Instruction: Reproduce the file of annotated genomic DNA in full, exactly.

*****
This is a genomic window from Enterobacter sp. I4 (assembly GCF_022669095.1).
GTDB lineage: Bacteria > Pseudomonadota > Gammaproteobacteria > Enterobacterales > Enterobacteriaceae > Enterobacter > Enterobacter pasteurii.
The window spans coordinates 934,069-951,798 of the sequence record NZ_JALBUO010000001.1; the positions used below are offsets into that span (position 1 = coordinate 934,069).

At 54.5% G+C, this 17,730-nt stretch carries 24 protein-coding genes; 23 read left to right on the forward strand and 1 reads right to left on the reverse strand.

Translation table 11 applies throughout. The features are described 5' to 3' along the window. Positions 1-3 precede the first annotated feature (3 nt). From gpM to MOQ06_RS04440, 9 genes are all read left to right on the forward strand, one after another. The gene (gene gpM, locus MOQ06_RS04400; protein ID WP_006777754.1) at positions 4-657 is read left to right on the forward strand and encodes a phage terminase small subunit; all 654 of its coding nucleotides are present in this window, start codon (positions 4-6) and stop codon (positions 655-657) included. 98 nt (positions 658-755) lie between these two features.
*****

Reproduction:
This is a genomic window from Enterobacter sp. I4 (assembly GCF_022669095.1).
GTDB lineage: Bacteria > Pseudomonadota > Gammaproteobacteria > Enterobacterales > Enterobacteriaceae > Enterobacter > Enterobacter pasteurii.
The window spans coordinates 934,069-951,798 of the sequence record NZ_JALBUO010000001.1; the positions used below are offsets into that span (position 1 = coordinate 934,069).

At 54.5% G+C, this 17,730-nt stretch carries 24 protein-coding genes; 23 read left to right on the forward strand and 1 reads right to left on the reverse strand.

Translation table 11 applies throughout. The features are described 5' to 3' along the window. Positions 1-3 precede the first annotated feature (3 nt). From gpM to MOQ06_RS04440, 9 genes are all read left to right on the forward strand, one after another. The gene (gene gpM, locus MOQ06_RS04400; protein ID WP_006777754.1) at positions 4-657 is read left to right on the forward strand and encodes a phage terminase small subunit; all 654 of its coding nucleotides are present in this window, start codon (positions 4-6) and stop codon (positions 655-657) included. 98 nt (positions 658-755) lie between these two features.